This morning, January 26, the Congressional Budget Office (CBO) released new projections showing that–if current laws and policies remained unchanged–the federal budget would show a deficit of $1.3 trillion for fiscal year 2010.
That’s what passes for good budget news these days. The new estimate is down $80 billion from the budget office’s previous estimate.
Of course, as a percentage of the economy (as measured by GDP) the deficit would be the second largest since World War II.
And in the big debt picture an $80 billion swing is barely a drop in the bucket. The CBO projects that total (on budget) federal government debt will reach $8.8 trillion by the end of 2010.
But wait, the news gets better. (Well, maybe not better. How about ‘funnier if it weren’t so important?”)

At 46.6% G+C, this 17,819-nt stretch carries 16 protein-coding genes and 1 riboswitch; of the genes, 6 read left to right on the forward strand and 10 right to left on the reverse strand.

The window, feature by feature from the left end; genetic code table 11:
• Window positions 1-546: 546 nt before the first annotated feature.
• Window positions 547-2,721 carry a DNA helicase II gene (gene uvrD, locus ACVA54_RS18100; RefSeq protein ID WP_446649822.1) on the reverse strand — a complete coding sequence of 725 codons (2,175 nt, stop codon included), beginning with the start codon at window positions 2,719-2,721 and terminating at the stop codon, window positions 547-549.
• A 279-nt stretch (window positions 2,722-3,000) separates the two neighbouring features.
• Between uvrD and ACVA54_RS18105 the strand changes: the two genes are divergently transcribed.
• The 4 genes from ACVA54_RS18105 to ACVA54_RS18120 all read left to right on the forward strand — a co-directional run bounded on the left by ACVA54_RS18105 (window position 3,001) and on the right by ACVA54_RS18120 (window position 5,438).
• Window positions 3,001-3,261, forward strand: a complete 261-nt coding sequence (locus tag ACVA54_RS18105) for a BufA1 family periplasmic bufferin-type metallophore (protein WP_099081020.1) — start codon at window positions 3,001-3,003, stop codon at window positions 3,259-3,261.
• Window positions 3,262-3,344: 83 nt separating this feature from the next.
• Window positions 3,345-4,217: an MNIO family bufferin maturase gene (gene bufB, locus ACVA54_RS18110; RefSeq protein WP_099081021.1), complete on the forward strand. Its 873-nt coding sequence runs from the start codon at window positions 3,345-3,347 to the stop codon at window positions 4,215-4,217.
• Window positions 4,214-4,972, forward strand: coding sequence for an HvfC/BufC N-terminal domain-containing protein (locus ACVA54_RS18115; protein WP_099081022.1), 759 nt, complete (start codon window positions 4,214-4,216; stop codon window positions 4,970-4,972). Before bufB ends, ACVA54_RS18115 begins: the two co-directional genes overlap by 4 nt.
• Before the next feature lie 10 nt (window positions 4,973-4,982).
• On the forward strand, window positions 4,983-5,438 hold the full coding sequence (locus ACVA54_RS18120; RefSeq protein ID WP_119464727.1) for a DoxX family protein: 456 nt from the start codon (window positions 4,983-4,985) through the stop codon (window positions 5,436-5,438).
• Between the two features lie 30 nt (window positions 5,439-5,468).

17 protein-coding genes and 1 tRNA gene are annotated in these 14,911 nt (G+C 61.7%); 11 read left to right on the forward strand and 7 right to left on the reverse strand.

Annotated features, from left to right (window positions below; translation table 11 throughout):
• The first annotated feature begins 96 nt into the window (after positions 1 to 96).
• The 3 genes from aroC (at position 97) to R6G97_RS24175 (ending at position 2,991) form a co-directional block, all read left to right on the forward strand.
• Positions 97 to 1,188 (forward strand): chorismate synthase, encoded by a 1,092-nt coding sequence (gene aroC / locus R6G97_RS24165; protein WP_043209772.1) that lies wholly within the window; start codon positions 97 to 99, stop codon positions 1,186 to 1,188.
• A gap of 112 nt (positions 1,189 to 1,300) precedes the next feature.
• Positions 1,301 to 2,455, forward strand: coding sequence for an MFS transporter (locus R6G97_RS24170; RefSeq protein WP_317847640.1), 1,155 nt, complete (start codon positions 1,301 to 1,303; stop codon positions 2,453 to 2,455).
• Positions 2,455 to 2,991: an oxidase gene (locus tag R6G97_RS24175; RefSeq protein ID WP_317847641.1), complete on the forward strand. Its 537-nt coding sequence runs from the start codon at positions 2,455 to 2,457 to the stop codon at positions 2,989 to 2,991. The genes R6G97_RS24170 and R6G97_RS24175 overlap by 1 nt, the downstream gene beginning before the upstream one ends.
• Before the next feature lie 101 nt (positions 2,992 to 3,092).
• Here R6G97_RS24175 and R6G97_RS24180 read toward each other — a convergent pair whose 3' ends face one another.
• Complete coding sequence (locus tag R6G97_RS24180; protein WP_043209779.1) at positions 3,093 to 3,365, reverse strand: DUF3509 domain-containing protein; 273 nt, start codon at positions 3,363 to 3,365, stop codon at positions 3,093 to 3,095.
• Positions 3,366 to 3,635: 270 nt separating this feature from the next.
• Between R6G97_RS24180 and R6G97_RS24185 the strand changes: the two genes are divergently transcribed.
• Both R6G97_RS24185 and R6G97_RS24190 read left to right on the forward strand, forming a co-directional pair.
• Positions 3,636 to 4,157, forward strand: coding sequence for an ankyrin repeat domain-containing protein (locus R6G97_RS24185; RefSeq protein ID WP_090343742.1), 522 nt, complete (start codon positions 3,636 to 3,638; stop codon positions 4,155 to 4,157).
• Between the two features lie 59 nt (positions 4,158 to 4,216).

Shortly after the CBO released its estimate for the 2010 debt, the U.S. Senate rejected a proposed bipartisan commission to recommend ways to reduce the U.S. government deficit by a vote of 53-46. The legislation, which required 60 votes to pass, would have required that the panel’s recommendations be voted on by Congress without being amended.
The bill’s sponsors Kent Conrad (D) and Judd Gregg R) argued that Congress has proven it is incapable for making the difficult decisions needed to reduce the deficit.
Lobbying against the bill came from both ends of the political spectrum. Americans for Tax Reform opposed the measure, saying that the bill would increase taxes. The AFL-CIO protested that the bill could mean cuts in programs such as Social Security and Medicare.
Hard to see a way to reduce the deficit if raising taxes and cutting spending are both off the table.